In Guatemala, death toll from volcano rises to at least 69
EL RODEO, Guatemala
Rescuers pulled survivors and bodies Monday from the charred aftermath of the powerful eruption of Guatemala’s Volcano of Fire, as the death toll rose to 69 and was expected to go higher from a disaster that caught residents of remote mountain hamlets off guard, with little or no time to flee to safety.
Using shovels and backhoes, emergency workers dug through the debris and mud, perilous labor on smoldering terrain still hot enough to melt shoe soles a day after the volcano exploded in a hail of ash, smoke and molten rock.
Bodies were so thickly coated with ash that they looked like statues, and rescuers were forced to use sledgehammers to break through the roofs of houses buried in debris up to their rooflines to try to see if anyone was trapped inside.
Fanuel Garcia, director of the National Institute of Forensic Sciences, said at least 69 bodies had been recovered and 13 of those had been identified.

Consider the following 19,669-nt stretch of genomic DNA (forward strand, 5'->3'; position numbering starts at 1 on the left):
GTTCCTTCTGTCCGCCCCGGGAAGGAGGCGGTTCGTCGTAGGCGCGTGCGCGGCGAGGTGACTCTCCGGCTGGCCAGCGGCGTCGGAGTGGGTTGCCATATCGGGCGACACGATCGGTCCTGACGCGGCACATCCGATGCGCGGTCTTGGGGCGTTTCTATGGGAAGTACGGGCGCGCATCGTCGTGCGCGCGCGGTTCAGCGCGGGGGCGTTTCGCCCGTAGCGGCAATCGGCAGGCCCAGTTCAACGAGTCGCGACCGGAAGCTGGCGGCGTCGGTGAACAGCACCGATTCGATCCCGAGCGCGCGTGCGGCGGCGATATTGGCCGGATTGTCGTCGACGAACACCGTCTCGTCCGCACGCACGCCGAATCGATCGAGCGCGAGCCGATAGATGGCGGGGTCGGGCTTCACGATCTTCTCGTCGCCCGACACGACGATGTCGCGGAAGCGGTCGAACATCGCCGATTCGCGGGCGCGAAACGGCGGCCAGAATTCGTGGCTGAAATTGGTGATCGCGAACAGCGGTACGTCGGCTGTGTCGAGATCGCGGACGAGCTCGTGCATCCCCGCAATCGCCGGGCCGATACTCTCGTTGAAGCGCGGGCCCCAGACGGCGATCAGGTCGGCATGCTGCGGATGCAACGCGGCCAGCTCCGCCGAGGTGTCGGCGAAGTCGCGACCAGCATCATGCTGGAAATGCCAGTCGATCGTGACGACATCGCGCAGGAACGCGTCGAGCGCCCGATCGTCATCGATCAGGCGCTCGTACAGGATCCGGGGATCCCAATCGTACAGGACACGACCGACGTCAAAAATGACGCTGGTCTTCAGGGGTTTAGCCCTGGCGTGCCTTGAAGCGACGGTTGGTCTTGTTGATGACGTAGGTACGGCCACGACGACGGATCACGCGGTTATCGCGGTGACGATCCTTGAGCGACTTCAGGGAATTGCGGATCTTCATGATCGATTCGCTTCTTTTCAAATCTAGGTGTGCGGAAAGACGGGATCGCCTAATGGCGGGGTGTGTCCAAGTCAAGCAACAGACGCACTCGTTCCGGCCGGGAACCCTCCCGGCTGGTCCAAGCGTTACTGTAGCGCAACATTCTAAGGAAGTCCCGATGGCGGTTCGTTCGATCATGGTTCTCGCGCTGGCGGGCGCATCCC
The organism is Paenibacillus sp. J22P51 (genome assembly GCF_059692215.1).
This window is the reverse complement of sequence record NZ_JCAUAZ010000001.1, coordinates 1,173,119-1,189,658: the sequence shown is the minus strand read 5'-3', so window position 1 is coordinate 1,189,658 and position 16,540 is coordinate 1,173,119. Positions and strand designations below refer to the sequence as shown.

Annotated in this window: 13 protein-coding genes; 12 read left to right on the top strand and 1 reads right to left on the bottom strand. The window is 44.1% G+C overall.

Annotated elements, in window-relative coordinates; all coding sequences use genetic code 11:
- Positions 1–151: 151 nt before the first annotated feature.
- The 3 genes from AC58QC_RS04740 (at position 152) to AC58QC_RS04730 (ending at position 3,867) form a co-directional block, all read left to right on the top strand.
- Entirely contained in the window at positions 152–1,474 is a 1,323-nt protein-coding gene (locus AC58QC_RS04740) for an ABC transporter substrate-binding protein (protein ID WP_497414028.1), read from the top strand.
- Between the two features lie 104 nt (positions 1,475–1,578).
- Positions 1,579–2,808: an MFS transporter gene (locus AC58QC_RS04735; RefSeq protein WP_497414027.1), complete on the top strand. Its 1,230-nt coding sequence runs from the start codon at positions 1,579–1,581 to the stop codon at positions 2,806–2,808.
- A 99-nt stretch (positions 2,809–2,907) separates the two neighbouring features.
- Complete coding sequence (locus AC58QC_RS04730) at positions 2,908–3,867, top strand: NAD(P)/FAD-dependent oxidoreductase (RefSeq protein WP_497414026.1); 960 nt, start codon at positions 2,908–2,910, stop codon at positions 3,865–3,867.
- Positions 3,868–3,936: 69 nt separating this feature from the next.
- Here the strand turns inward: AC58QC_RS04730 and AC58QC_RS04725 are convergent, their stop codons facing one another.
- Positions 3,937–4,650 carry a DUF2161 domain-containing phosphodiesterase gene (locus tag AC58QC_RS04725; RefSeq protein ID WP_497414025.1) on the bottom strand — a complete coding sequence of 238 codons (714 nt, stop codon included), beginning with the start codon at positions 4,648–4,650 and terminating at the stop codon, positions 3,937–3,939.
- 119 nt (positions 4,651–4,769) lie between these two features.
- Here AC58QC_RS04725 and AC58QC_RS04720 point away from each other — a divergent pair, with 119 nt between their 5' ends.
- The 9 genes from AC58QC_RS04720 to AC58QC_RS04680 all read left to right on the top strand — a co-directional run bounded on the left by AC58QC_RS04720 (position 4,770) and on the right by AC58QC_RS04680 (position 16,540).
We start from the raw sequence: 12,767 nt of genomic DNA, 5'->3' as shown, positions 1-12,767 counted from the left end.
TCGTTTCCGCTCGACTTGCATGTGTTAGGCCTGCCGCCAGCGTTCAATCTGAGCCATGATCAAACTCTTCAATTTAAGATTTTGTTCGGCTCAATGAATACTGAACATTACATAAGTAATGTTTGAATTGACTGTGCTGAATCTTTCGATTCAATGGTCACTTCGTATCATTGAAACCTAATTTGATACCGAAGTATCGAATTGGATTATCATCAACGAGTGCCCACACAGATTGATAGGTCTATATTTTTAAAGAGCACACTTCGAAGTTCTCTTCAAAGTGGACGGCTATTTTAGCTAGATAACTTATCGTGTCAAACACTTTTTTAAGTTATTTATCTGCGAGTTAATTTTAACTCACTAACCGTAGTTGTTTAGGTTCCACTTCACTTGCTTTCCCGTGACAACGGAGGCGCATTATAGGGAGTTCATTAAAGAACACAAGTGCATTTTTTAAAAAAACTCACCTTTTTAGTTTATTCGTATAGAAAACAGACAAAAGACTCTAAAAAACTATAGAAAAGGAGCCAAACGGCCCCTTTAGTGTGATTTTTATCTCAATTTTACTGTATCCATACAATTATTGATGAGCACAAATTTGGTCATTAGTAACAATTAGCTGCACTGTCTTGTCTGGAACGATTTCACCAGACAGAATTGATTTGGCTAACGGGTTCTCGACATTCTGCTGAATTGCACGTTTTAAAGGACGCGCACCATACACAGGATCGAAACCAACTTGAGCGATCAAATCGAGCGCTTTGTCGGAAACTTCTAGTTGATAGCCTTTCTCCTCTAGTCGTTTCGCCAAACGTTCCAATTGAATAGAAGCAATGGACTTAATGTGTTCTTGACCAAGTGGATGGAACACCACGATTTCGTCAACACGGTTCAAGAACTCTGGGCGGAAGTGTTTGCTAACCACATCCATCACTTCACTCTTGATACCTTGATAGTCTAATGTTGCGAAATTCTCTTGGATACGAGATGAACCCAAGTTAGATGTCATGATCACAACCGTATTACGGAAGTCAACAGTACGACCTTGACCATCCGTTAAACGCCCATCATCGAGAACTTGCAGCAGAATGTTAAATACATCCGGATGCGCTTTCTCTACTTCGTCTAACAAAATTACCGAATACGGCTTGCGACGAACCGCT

“It is very difficult for us to identify them because some of the dead lost their features or their fingerprints” from the red-hot flows, Garcia said. “We are going to have to resort to other methods ... and if possible take DNA samples to identify them.”
Guatemala’s disaster agency, Conred, said nearly 2,000 people are in shelters and more than 3,200 were evacuated from the areas near the volcano west of Guatemala City.
Guatemalan authorities say they had been closely monitoring the Volcano of Fire, one of Central America’s most active, after activity picked up around 6 a.m. Sunday.
The volcano has registered a number of minor eruptions over the years, and no evacuations were ordered as scientific experts reported the activity was decreasing.